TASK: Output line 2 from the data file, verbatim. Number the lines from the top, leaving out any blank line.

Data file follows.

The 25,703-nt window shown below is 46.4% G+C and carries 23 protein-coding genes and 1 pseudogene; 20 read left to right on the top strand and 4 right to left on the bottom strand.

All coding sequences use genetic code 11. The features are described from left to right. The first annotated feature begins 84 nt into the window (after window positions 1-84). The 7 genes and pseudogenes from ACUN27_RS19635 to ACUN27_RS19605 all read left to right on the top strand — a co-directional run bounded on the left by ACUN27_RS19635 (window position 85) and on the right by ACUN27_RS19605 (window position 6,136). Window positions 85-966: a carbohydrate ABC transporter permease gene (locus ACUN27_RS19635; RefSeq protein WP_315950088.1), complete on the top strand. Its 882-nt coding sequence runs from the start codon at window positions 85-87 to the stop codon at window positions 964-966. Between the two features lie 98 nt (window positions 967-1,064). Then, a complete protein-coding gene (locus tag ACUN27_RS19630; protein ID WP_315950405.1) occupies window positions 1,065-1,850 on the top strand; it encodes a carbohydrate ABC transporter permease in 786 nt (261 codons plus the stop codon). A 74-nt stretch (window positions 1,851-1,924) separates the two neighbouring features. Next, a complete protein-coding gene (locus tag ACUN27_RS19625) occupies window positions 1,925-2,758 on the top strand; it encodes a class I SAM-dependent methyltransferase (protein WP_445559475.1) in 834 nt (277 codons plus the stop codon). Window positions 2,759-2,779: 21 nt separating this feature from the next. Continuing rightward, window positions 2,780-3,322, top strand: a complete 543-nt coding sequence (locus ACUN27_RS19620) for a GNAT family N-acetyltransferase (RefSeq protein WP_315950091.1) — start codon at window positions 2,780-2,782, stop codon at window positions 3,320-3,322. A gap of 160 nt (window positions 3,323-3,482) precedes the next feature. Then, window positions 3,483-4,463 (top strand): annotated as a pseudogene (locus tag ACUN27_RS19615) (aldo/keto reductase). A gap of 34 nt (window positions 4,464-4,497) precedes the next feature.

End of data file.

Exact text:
All coding sequences use genetic code 11. The features are described from left to right. The first annotated feature begins 84 nt into the window (after window positions 1-84). The 7 genes and pseudogenes from ACUN27_RS19635 to ACUN27_RS19605 all read left to right on the top strand — a co-directional run bounded on the left by ACUN27_RS19635 (window position 85) and on the right by ACUN27_RS19605 (window position 6,136). Window positions 85-966: a carbohydrate ABC transporter permease gene (locus ACUN27_RS19635; RefSeq protein WP_315950088.1), complete on the top strand. Its 882-nt coding sequence runs from the start codon at window positions 85-87 to the stop codon at window positions 964-966. Between the two features lie 98 nt (window positions 967-1,064). Then, a complete protein-coding gene (locus tag ACUN27_RS19630; protein ID WP_315950405.1) occupies window positions 1,065-1,850 on the top strand; it encodes a carbohydrate ABC transporter permease in 786 nt (261 codons plus the stop codon). A 74-nt stretch (window positions 1,851-1,924) separates the two neighbouring features. Next, a complete protein-coding gene (locus tag ACUN27_RS19625) occupies window positions 1,925-2,758 on the top strand; it encodes a class I SAM-dependent methyltransferase (protein WP_445559475.1) in 834 nt (277 codons plus the stop codon). Window positions 2,759-2,779: 21 nt separating this feature from the next. Continuing rightward, window positions 2,780-3,322, top strand: a complete 543-nt coding sequence (locus ACUN27_RS19620) for a GNAT family N-acetyltransferase (RefSeq protein WP_315950091.1) — start codon at window positions 2,780-2,782, stop codon at window positions 3,320-3,322. A gap of 160 nt (window positions 3,323-3,482) precedes the next feature. Then, window positions 3,483-4,463 (top strand): annotated as a pseudogene (locus tag ACUN27_RS19615) (aldo/keto reductase). A gap of 34 nt (window positions 4,464-4,497) precedes the next feature.